On New Year’s Day, NASA’s New Horizons spacecraft is expected to make history by conducting the most distant flyby ever, by zooming past an object a billion miles past Pluto. It’s called “Ultima Thule,” meaning “beyond the known world.”
Occurring some 6.5 billion km (4 billion miles) from Earth, the flyby will set a new record for the most distant ever exploration of a Solar System object by a spacecraft.
New Horizons will gather a swathe of images and other data over the course of just a few hours leading up to and beyond the closest approach.
This is timed for 05:33 GMT.
At that moment, the probe will be about 3,500km from Ultima’s surface and moving at 14km/s.
When its observations are complete, the robotic craft will then turn to Earth to report in and begin downlinking the gigabytes of information stored in its memory.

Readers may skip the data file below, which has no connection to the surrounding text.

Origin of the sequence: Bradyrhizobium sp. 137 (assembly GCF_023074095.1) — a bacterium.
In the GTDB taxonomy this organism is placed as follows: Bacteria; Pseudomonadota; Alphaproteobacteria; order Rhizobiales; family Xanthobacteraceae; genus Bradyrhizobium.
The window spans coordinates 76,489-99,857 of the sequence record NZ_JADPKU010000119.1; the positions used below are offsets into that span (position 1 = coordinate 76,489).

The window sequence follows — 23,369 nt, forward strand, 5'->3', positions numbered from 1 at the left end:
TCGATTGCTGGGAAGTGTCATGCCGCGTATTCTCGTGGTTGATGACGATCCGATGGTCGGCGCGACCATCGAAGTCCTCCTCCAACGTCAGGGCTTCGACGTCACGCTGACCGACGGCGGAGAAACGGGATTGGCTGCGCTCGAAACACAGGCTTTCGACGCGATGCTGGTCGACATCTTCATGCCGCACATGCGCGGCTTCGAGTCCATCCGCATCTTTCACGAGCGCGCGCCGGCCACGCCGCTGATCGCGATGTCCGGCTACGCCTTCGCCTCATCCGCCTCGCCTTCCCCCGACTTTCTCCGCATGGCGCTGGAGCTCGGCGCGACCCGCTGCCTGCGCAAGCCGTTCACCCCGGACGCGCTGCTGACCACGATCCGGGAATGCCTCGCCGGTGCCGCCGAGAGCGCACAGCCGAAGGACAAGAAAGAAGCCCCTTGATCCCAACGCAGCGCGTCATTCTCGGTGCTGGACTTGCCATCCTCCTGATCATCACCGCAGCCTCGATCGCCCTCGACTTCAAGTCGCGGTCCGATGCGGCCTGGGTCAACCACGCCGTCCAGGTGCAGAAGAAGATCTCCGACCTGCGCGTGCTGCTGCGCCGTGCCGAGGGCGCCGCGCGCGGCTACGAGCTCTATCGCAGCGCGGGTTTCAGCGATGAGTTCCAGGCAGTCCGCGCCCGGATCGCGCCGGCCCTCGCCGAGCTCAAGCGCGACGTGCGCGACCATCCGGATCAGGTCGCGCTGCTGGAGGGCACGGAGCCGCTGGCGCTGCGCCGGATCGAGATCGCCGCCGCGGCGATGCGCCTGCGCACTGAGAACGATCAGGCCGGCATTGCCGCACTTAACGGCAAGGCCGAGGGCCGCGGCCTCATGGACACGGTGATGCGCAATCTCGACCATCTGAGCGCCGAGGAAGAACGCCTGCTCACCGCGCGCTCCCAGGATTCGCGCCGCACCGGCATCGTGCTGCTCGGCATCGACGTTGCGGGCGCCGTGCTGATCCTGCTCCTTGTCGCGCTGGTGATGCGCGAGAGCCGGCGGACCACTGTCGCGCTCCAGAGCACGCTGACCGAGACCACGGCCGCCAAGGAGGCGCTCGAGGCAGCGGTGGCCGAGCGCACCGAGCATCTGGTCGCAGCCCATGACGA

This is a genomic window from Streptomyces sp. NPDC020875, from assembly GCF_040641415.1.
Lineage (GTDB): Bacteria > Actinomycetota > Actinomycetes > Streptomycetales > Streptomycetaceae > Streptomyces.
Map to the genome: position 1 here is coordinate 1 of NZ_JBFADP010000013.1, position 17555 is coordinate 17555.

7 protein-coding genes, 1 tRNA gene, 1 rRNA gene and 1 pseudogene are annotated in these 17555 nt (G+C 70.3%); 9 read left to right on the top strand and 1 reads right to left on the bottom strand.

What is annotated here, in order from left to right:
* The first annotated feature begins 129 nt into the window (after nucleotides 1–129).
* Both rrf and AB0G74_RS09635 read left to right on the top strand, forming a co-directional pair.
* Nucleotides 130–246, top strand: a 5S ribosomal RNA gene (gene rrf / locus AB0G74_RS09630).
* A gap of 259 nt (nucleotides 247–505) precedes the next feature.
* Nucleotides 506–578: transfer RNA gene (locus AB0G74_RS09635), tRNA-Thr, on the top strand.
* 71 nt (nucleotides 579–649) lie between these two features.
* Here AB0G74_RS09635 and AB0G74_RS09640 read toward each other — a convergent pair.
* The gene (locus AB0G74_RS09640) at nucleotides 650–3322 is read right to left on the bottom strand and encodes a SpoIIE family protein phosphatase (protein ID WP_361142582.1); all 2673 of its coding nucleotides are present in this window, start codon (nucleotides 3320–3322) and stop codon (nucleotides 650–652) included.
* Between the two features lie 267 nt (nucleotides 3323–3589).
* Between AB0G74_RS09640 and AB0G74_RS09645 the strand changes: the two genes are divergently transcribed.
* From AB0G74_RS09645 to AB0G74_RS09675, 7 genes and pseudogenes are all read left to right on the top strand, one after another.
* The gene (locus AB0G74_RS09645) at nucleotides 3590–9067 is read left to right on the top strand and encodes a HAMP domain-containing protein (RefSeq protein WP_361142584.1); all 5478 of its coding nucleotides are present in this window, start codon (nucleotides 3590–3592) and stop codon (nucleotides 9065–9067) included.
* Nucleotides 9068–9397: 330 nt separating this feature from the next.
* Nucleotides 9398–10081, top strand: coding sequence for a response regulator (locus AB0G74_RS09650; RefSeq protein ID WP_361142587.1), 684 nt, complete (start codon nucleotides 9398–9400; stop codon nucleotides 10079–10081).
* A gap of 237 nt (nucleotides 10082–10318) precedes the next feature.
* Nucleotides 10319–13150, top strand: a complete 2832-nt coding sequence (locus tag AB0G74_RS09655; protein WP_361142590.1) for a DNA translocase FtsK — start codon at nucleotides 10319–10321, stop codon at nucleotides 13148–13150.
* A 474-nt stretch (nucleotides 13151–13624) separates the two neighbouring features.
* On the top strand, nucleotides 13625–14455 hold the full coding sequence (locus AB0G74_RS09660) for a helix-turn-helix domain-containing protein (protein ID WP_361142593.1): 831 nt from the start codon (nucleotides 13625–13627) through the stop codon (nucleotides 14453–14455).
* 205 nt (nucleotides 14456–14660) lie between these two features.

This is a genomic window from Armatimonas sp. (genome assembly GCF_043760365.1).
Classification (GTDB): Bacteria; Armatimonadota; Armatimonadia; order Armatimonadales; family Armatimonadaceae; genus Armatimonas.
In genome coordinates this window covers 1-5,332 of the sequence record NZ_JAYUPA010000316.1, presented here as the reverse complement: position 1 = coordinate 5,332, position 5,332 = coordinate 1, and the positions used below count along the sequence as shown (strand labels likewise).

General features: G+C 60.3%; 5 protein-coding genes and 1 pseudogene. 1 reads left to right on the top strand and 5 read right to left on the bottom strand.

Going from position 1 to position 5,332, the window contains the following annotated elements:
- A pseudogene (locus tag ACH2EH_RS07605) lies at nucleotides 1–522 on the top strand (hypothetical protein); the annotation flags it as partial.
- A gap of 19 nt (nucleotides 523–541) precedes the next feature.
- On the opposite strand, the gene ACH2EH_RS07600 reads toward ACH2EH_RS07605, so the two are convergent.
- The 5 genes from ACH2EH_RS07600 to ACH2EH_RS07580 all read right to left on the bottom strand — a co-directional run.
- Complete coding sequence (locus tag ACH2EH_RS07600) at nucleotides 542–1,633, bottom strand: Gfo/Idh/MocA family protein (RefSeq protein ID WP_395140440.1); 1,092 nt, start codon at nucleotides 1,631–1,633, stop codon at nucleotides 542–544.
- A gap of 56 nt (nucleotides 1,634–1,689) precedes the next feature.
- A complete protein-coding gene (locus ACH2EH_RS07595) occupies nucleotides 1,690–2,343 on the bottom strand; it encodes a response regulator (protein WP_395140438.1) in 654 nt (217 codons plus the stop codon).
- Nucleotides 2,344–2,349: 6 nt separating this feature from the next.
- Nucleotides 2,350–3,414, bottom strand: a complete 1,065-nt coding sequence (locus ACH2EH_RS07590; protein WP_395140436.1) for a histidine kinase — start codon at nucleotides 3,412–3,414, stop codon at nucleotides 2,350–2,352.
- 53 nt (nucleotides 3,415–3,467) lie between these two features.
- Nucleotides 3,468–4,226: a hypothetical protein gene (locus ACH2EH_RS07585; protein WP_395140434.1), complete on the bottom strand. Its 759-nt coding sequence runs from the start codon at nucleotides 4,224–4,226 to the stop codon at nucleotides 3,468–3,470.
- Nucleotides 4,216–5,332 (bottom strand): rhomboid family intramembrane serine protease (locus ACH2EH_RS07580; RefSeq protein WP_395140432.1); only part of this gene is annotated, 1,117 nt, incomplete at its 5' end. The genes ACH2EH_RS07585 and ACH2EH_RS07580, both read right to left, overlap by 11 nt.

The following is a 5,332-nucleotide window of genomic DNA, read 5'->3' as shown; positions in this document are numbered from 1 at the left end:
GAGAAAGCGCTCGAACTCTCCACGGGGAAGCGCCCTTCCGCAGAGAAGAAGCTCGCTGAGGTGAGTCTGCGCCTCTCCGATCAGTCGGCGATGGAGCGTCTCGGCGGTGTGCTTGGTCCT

Mission scientists, gathered in a control center at the Johns Hopkins University Applied Physics Laboratory in Laurel, Maryland, are excited at what lies in prospect.
“It’s electric. People across the whole team are ready. They’re in the game and we can’t wait to go exploring,” says New Horizons’ principal investigator Prof Alan Stern.
The probe is famous for making the first ever visit to the dwarf planet Pluto in 2015. To reach Ultima, it has had to push 1.5 billion km deeper into space.
More at the BBC